Changes are happening at Fairfield Center’s Victor Grange

The dilapidated house that was razed. (photo contributed courtesy of Barbara Bailey)

Although it is not the first in its 146 years of existence, it is probably one of the most visibly noticeable.

Submitted by Barbara Bailey

Victor Grange has taken on another challenge. Although it is not the first in its 146 years of existence, it is probably one of the most visibly noticeable. As people drive through the Fairfield Center area they will notice that the house next to the Grange has been demolished. The house had been in a state of disrepair for many years and needed to be torn down. After a long battle and lots of negotiations with many parties, this has finally been accomplished.

The boot scraper that was located at the front door of the house above. (photo contributed courtesy of Barbara Bailey)

In 2015 the house was taken by the bank in foreclosure after the owner passed away. The lack of size for the land and setback restrictions from both the stream and road limited its potential. The bank put it up for auction twice but it never sold.

This area is a busy part of the Fairfield Center, and the house was located in the same block as the Volunteer Fire Dept., two businesses, and The Victor Grange – all quite active. With the need for parking in the area and restrictions on this lot, it was suggested that the bank turn the property over to the town to be demolished and used as a parking area/green space. The town received the property in December of 2016.

After three-and-a-half years of the house continuing to deteriorate, no action by the town, and no money in the budget to proceed, Victor Grange proposed that the town turn the property over to them. They too wanted to create parking and green space but felt with the help of the community and Friends of the Grange they could accomplish it faster.

Map of what is now Fairfield Center in 1860. Here, the intersection with Rte. 139, Fairfield St. and Ohio Hill Rd. (photo contributed courtesy of Barbara Bailey)

Though the demolition was inevitable, it is important to recognize that this area has such a rich history. Through research, it was established that in 1860 the house belonged to H.S. Toby, the local blacksmith; this was evident with the front step which consisted of a large piece of granite with an elaborate boot scraper embedded in the stone. This stone has been moved to the Grange until permanent placement, possibly in the new green space.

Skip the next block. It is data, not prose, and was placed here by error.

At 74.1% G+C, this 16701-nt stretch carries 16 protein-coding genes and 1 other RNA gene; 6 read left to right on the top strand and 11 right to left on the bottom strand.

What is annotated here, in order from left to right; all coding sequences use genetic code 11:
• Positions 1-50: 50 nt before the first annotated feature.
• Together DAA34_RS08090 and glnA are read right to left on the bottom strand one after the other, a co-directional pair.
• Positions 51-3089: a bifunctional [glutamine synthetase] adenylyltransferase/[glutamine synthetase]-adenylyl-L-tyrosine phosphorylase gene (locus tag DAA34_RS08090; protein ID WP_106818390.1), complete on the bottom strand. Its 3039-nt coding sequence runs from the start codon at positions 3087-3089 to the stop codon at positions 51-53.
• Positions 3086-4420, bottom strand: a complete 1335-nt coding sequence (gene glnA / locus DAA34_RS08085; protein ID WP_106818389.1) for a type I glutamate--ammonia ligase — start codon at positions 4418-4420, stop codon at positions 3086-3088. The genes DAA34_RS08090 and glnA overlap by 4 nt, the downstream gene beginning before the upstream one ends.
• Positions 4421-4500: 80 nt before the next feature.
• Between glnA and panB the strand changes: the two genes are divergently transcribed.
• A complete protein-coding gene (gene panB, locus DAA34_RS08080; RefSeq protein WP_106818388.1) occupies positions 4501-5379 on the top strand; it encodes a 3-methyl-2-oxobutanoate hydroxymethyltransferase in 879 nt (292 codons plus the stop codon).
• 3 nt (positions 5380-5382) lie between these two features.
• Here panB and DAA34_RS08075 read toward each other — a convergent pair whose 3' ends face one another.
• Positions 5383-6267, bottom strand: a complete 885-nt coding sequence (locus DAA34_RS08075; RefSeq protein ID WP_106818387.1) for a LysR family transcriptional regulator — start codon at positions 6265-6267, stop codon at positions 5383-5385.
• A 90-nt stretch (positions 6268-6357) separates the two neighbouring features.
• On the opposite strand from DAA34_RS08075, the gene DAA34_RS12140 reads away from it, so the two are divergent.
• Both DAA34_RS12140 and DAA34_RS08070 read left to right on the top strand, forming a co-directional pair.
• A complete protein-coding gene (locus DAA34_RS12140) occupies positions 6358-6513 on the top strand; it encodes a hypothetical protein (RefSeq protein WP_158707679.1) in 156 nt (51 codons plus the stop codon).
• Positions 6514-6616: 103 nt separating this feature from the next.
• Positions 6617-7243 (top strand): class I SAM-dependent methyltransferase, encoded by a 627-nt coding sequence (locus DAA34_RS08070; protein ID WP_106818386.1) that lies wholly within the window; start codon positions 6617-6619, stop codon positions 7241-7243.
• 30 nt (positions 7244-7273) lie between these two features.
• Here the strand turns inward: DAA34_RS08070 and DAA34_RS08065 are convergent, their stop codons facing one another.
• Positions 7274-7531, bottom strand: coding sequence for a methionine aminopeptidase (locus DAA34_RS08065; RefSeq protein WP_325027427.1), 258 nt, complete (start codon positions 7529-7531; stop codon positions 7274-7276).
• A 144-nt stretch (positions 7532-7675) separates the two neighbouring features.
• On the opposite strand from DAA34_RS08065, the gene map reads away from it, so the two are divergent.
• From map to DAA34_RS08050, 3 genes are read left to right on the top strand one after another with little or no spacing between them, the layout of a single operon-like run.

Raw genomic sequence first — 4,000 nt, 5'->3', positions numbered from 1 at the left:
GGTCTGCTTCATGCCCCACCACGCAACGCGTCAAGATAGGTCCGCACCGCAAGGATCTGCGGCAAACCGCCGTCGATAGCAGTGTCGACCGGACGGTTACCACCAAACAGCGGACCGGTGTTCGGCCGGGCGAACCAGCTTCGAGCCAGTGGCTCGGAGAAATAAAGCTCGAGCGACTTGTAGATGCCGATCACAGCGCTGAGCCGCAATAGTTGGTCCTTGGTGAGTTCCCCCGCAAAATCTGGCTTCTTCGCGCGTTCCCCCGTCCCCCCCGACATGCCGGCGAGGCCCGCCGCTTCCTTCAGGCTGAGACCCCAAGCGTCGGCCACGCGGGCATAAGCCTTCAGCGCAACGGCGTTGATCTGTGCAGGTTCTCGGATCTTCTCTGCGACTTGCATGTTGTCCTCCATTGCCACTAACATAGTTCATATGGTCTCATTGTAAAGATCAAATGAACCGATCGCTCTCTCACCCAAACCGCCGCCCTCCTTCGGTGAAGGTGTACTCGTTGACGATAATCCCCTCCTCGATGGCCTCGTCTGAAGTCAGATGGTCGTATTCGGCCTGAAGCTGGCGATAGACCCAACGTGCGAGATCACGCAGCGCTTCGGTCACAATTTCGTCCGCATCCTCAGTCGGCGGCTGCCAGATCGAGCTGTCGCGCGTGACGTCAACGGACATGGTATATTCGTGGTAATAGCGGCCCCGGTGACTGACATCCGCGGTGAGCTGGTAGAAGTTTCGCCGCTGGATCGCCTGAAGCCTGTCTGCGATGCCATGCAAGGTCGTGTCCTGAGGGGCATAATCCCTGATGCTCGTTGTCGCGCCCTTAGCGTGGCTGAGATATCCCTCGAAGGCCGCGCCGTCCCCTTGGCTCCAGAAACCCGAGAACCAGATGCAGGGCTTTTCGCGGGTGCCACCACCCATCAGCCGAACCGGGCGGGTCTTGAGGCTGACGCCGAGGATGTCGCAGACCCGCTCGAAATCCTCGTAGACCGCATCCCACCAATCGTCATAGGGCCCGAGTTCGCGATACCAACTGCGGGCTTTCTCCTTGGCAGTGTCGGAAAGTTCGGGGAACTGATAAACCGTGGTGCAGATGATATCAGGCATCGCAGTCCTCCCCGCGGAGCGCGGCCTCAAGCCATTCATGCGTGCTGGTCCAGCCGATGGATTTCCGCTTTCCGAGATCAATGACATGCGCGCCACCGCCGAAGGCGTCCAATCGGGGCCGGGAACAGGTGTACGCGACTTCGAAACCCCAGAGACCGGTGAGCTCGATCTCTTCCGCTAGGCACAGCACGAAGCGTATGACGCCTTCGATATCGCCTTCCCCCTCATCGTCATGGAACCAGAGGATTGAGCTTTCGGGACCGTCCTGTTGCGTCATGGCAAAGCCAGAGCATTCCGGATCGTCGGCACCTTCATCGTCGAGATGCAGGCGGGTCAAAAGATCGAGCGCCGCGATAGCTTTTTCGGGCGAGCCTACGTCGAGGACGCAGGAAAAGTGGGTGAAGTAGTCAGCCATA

The surrounding area also has an interesting history. Through deeds, hand-drawn plans, and receipts in the Victor Grange records we know of purchases of the store, the schoolhouse, and the conversion of the Grange Store to the ell of the present hall.

On the 1860 map, this area was known as “Fairfield”, not Fairfield Center as it is now. It was a bustling village made up of the Town Meeting House (where all town business was conducted), church, parsonage, one-room schoolhouse, hotel, two stores, doctor’s office, blacksmith, carriage, tanner, and sleigh shops.

The legend of the business owners at the time for the 1860 map above. (photo contributed courtesy of Barbara Bailey)

From 1874 to 1899 Grange rented the “Old Town Meeting House” for their meetings until the current hall was built. In 1878 The Grange purchased one of the village stores to run as a Grange Co-Op, where members could purchase supplies at bulk pricing. When renting the Town Meeting House was no longer an option, the decision was made to build a new hall. At that time, the Grange Co-op/store was rotated 90 degrees and attached to the new hall, for use as the entrance/foyer, stairways, kitchen, bathrooms, coat and junior rooms

In the 1960s the state removed the old dam and fire pond and rerouted the Norridgewock Road thus making many new changes to the layout of the land in Fairfield Center. This meant the water from the pond was redirected behind the Grange and the house next door, each losing land to the new state road.


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